In a joint statement on February 26, the U.S., U.K., Canada, France, Germany, Italy, and the European Commission announced that they would remove "selected Russian banks" from the Society for Worldwide Interbank Financial Telecommunication (SWIFT) messaging system.
SWIFT, which was created in Belgium in 1973, runs its own financial messaging network called SWIFTnet, providing secure, standardized communication services and software to banks, brokers, and investment firms. It transmitted 42 million messages between financial institutions per day last year.
According to the coalition, kicking Russia out of SWIFT "will ensure that these banks are disconnected from the international financial system and harm their ability to operate globally."
As soon as Russia's attacks on Ukraine began, countries started to implement sanctions. However, some allies were hesitant to use what French Finance Minister Bruno Lemaire described as the "financial nuclear option" because it would hinder the ability of European investors to recoup payments on the roughly $30 billion in debt still owed to them by Russian corporations and individuals.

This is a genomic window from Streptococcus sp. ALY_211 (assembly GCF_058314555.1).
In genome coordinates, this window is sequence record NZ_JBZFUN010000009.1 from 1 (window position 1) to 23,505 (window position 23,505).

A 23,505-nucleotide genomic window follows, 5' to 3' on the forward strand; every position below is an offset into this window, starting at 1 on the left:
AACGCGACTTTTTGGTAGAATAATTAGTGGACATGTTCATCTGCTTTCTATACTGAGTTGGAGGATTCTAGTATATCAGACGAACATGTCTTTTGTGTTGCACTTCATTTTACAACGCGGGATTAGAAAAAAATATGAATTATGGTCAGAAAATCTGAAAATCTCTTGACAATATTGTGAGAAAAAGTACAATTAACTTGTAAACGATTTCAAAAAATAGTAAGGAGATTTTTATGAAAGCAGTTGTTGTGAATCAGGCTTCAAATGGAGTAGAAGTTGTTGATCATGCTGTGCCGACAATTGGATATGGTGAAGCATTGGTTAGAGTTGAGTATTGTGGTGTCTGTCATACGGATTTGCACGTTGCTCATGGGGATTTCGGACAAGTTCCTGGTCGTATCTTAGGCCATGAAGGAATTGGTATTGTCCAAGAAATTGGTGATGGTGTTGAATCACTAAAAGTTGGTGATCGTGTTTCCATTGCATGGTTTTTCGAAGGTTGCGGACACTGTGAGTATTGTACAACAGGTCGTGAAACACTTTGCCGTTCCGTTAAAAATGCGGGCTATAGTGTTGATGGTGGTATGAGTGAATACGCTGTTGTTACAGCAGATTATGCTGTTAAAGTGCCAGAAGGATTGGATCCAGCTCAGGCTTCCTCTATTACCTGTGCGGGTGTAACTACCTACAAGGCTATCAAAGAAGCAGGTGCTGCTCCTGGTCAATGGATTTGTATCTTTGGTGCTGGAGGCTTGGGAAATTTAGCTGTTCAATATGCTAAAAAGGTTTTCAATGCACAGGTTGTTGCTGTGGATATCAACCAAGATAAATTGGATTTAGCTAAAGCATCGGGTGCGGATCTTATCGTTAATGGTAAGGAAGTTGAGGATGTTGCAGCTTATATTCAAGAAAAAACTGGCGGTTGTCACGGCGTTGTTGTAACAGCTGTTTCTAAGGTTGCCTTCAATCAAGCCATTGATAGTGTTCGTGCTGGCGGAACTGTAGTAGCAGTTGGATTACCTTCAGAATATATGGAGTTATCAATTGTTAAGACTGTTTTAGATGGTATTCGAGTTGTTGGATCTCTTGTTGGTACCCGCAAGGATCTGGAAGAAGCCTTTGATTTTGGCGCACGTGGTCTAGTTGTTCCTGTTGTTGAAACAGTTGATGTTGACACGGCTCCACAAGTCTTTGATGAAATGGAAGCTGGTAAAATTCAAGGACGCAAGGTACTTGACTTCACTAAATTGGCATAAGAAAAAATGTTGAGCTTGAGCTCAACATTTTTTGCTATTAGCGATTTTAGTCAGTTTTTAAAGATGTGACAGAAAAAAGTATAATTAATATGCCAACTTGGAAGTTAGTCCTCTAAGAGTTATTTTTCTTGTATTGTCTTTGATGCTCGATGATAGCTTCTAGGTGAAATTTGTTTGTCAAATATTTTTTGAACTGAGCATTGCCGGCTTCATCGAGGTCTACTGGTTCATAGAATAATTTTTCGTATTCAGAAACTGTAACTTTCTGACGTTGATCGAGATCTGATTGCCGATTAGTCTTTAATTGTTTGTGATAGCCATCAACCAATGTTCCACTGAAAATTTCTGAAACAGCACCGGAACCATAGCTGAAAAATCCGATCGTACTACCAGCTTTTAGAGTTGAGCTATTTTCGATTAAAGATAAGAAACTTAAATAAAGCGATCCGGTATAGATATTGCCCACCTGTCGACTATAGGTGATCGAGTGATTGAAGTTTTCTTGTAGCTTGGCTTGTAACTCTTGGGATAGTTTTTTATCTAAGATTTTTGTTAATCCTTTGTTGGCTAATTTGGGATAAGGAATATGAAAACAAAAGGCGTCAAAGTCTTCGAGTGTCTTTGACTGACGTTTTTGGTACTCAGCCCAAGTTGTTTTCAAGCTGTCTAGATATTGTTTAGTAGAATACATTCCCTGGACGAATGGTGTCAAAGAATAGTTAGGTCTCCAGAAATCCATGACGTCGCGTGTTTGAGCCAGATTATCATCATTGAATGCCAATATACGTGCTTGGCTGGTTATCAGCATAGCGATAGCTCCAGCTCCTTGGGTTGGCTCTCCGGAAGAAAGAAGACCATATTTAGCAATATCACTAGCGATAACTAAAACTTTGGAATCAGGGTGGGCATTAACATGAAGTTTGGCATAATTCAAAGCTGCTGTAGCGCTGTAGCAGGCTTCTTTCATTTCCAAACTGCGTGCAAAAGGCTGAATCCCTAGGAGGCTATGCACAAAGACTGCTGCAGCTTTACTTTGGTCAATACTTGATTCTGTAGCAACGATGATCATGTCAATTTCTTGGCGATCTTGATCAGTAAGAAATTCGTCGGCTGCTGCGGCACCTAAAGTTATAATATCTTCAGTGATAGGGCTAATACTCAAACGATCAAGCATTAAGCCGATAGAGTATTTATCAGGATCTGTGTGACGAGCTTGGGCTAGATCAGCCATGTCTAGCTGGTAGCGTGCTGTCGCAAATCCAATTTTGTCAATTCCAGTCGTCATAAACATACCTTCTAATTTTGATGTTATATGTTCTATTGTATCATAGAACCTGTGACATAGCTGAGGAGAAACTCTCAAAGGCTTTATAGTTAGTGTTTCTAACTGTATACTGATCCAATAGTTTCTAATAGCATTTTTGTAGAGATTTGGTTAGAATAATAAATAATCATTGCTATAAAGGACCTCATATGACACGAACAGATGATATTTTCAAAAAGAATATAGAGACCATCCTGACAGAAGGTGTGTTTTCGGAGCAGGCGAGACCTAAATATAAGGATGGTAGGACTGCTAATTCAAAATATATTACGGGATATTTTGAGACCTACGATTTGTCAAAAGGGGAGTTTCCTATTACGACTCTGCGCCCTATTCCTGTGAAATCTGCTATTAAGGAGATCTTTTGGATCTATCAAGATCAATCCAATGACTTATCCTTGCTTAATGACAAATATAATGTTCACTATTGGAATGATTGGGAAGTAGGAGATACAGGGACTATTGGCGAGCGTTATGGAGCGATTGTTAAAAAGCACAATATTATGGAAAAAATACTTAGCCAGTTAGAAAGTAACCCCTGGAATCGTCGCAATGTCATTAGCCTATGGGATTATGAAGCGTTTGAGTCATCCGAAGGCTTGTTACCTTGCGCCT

By banning only selected Russian banks, the coalition intends to maximize the negative impact on Russia while minimizing any blowback on Europe.
"As Russian forces unleash their assault on Kyiv and other Ukrainian cities,” the coalition said, “we are resolved to continue imposing costs on Russia that will further isolate Russia from the international financial system and our economies.”
About 300 banks and financial institutions in Russia belong to the SWIFT network, which is the second-largest group of users outside of the U.S. More than half of all credit organizations in Russia also belong to SWIFT.
Once removed from the network, an institution will be prevented from making or receiving international payments using SWIFT. The Carnegie Moscow Center estimated in a 2021 analysis that the removal of all Russian banks from SWIFT would cause Russia's GDP to fall by 5%.
According to the BBC, when Iran was ousted from SWIFT in 2012, it lost 30% of its foreign trade. It remains to be seen whether an effect of similar scale will be seen with Russia, or if other countries such as China will step in to help mitigate the damage.